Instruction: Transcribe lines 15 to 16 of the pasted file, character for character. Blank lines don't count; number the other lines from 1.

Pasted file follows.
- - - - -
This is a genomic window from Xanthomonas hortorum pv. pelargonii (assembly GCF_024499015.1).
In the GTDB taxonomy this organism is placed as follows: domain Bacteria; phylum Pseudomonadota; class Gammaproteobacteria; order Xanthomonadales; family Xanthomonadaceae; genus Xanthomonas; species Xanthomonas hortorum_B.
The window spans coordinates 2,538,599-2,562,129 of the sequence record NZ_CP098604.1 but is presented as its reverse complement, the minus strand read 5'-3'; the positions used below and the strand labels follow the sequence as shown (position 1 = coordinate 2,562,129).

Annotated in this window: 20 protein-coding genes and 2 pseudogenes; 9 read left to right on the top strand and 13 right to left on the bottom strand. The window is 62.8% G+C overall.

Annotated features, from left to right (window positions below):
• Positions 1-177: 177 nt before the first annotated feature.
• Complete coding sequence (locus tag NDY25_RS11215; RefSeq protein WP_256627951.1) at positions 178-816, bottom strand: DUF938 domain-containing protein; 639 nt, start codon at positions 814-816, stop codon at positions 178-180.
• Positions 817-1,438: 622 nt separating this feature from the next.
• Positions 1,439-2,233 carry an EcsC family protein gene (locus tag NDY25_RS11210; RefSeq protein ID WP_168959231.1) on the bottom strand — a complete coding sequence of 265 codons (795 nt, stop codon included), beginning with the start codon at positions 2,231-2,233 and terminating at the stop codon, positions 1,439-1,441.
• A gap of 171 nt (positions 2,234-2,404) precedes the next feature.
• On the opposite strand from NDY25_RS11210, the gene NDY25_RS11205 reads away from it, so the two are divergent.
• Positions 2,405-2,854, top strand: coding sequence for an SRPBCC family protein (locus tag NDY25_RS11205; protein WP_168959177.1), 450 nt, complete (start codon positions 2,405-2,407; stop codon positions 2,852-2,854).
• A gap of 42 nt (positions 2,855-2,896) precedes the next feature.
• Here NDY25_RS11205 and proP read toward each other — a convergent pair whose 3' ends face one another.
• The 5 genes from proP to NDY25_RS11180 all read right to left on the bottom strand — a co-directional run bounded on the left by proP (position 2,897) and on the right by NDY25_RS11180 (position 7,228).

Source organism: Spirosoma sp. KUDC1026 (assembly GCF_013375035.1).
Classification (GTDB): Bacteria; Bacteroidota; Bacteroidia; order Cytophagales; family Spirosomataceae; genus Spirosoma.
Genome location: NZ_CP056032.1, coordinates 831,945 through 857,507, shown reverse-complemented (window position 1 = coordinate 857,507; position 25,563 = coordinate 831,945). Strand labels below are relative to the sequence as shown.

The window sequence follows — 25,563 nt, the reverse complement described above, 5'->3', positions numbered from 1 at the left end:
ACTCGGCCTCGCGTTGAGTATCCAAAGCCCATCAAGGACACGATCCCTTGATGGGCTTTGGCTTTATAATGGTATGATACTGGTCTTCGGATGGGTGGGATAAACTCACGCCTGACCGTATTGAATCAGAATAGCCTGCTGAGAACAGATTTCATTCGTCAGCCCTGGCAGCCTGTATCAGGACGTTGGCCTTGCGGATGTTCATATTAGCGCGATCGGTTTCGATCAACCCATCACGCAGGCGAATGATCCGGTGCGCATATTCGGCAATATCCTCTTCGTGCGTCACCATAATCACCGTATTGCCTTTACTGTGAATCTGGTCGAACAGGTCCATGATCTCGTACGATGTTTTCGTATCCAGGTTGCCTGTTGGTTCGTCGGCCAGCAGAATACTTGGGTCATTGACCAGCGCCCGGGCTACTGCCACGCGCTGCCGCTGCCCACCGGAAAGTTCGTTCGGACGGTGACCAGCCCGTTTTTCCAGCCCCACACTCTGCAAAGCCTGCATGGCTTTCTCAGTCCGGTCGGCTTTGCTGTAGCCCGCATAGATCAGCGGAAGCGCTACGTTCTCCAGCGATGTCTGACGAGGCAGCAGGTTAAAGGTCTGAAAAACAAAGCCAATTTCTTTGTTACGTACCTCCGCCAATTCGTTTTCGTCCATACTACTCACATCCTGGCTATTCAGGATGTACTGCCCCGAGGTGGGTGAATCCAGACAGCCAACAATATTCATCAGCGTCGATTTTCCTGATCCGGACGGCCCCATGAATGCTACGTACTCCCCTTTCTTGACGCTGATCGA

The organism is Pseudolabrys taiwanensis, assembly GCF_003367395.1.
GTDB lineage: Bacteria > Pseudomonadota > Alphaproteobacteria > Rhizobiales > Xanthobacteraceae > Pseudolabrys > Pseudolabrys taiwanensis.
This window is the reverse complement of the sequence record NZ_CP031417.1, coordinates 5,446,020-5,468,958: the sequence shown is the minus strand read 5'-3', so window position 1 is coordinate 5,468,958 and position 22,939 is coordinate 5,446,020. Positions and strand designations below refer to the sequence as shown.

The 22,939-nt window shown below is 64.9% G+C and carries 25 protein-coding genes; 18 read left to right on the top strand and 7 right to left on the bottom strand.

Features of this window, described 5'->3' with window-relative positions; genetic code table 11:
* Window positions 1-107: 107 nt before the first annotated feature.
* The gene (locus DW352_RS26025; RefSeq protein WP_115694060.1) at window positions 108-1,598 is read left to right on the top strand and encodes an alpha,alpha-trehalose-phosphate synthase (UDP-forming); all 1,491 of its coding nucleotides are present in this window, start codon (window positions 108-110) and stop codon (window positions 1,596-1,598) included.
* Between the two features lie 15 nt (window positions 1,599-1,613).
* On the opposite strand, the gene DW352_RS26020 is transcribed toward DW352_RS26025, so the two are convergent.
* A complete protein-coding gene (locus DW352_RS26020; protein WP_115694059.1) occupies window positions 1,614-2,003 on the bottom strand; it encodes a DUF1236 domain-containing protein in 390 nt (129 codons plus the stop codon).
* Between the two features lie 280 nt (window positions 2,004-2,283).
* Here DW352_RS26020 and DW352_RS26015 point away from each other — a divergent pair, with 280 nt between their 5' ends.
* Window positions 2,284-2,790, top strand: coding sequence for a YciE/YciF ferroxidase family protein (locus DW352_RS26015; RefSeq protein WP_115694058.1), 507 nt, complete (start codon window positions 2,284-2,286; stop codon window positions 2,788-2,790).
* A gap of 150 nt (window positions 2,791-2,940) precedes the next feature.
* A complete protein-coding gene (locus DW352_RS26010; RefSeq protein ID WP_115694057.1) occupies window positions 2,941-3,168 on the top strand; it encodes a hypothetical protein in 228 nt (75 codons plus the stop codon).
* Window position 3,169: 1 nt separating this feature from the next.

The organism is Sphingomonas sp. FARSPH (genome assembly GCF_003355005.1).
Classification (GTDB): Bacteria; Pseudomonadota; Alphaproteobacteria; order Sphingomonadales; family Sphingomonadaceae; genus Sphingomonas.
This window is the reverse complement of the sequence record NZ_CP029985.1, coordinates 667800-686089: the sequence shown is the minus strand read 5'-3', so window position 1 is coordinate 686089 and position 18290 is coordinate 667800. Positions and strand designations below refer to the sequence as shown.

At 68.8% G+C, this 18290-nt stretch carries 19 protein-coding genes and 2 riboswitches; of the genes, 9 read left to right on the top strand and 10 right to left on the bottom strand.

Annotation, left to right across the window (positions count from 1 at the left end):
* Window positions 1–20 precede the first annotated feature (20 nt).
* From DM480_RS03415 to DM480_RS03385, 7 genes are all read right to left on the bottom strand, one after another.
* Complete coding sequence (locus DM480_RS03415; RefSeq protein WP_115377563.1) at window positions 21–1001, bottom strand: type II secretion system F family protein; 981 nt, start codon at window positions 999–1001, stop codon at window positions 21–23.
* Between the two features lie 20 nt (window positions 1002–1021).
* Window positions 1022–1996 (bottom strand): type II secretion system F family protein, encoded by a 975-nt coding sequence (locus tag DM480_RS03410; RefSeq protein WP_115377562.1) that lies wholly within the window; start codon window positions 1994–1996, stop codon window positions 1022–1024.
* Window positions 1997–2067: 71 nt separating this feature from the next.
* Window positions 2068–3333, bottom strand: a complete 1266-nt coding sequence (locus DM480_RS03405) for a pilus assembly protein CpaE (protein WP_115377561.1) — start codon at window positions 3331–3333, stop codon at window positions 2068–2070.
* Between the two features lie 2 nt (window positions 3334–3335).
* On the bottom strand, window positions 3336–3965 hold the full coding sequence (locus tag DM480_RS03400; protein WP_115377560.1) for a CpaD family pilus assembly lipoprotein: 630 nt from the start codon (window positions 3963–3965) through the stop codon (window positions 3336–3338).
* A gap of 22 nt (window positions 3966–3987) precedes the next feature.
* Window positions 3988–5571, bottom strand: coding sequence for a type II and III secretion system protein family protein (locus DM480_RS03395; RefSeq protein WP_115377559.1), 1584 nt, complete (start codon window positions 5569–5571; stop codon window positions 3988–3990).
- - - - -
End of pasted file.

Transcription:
• The 5 genes from proP to NDY25_RS11180 all read right to left on the bottom strand — a co-directional run bounded on the left by proP (position 2,897) and on the right by NDY25_RS11180 (position 7,228).

Source organism: Spirosoma sp. KUDC1026 (assembly GCF_013375035.1).